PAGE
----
Raising the Standard at UGA since 2013.

Bulwark Lost

The black flag flies again.

On Jan. 4, the Iraqi government lost control of the city of Fallujah. Located west of the capital of Baghdad, Fallujah was once home to some of the most ferocious fighting of the Iraq War. What sets the recent incident apart is that no invading army captured the city, but instead a militant group associated with al-Qaeda. The group, known as the Islamic State of Iraq and the Levant, or ISIS, is a militant organization of radical Sunni Muslims who want to establish a new Islamic caliphate in the Middle East. Iraqi Prime Minister Nuri al-Maliki urged the citizens of Fallujah to oust the terrorists from the city, while the army continues to fight.

This development threatens the stability of Iraq’s new government and the Middle East. Vice President Joe Biden has called Iraqi leaders to validate United States support of the Iraqi government and its fight against terrorism. However, Biden’s demonstration begs the question: how was the Iraq situation allowed to devolve into a civil war between al-Qaeda militants and the democratic government?

The United States military formally left Iraq in December of 2011, as a central pledge from Barack Obama’s first presidential campaign in 2007-08 was to end the Iraq War and bring our troops home. Once President Obama took office in 2009, the war in Iraq had basically been won: al-Qaeda had no foothold in the country and the United States was training the Iraqi army to protect the new democratic government. Thanks to the 2007 surge of troops and General David Petraeus’s anti-insurgency strategy, the United States was in a position to begin pulling out of Iraq. All that was left was to renegotiate a Status of Forces Agreement, or SOFA, to allow for an American military presence with permission of the Iraqi government. Military commanders asked for about 20,000 troops to be left to continue counter-terrorism operations. In October 2011, President Obama announced that the talks for the agreement had failed and only a small force of less than 5,000 would be staying in Iraq after 2011. The administration’s explanation for why the talks failed was that the Iraqis refused to provide legal immunity for American troops accused of breaking the law. Failing to secure this agreement will haunt United States foreign policy for decades.

In international relations, failures can happen when two parties are unable to find agreement. Nevertheless, failure implies that both sides were both negotiating in good faith — the problem with the SOFA negotiation is that neither side was. The continued presence of American troops was extremely unpopular to many Iraqis, and the government could not publically agree to some policies, like legal immunity, for fear of public pushback. This problem could have been easily overcome, as the same problems were dealt with during the 2008 SOFA renewal, when the United States had more than 150,000 troops in Iraq, compared with less than 50,000 in 2011, but President Obama demonstrated that he had no interest in maintaining a sufficient troop presence in the country. For instance, during the 2008 SOFA renewal, the negotiations lasted well over a year. In the 2011 negotiations, the formal discussions over the agreement did not begin until around June, only five months before troops would have to leave. The administration’s inaction demonstrates their attitude toward the negotiations.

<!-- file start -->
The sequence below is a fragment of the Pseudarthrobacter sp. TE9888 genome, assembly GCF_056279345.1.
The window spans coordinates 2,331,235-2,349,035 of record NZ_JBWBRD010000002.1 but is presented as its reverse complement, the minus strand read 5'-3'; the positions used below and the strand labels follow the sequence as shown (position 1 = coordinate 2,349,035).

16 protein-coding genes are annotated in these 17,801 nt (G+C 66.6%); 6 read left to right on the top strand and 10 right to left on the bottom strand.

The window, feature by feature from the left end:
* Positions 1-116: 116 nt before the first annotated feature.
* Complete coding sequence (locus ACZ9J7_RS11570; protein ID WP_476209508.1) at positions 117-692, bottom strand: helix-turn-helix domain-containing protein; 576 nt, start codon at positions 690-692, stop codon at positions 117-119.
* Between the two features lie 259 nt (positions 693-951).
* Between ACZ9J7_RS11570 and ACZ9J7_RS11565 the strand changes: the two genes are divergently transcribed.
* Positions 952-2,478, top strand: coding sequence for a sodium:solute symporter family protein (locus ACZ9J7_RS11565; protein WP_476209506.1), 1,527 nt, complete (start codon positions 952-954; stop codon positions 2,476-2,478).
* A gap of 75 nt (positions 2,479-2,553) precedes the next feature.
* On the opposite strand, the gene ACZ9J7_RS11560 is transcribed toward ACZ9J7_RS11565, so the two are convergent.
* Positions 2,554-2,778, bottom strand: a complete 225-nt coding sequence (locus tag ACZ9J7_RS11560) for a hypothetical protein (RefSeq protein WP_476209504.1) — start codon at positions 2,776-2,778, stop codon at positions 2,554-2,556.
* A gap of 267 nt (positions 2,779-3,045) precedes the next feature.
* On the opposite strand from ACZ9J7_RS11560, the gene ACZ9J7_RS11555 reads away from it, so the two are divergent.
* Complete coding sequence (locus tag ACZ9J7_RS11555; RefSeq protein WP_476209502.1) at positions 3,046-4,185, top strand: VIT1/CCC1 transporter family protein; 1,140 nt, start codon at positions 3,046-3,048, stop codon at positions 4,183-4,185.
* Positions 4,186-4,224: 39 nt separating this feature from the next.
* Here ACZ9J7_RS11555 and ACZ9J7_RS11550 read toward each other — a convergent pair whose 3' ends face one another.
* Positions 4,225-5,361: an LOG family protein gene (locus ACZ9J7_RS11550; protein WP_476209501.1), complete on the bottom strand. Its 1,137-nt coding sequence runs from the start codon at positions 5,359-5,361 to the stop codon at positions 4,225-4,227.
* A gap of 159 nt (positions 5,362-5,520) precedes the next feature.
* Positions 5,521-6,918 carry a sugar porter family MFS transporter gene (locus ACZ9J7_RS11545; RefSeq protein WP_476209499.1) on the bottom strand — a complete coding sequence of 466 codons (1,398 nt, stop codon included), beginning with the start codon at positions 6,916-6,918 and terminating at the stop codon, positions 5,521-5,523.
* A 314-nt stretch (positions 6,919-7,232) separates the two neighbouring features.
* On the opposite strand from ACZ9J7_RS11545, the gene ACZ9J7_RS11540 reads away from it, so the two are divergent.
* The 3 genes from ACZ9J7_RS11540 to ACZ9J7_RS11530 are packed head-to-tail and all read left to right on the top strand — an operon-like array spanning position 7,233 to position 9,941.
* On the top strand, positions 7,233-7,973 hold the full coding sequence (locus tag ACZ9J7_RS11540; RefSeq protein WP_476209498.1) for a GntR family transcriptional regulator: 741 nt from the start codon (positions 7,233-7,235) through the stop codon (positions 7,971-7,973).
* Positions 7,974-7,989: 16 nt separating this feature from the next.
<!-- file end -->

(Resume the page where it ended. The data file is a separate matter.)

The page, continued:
No one can blame President Obama for his conviction to leave Iraq. He was, after all, against invading Iraq in 2003 and was opposed to the surge of troops in 2007.  But Obama’s failure to renegotiate a SOFA cost the United States a strategic foothold in the Middle East.

Having a strong military base in Iraq would have done wonders for American strategy in the region: one only need consider what happened in Europe following World War II when the United States kept a sizeable force in Germany, and in Asia when the U.S. kept forces in Japan. Our presence was critical to the maintenance of both countries’ democratic governments. American forces provided a level of stability and legitimacy in both cases, preventing conflict and signifying to the world that the new government was there to stay.

Additionally, bases in Japan and Germany were essential to the U.S.’s containment policy toward communism during the Cold War. The same containment principle could have been applied in Iraq toward radical Islamic fundamentalism. As most Islamic radicalism flows out of Iran, so Iraq could have been the first line of defense against it. Instead, President Obama passed on the opportunity and left Iraq to its own devices. Look where that has left them: a terrorist organization has control of a major city, and the region looks weaker than ever.

—Connor Kitchings is a freshman studying political science and economics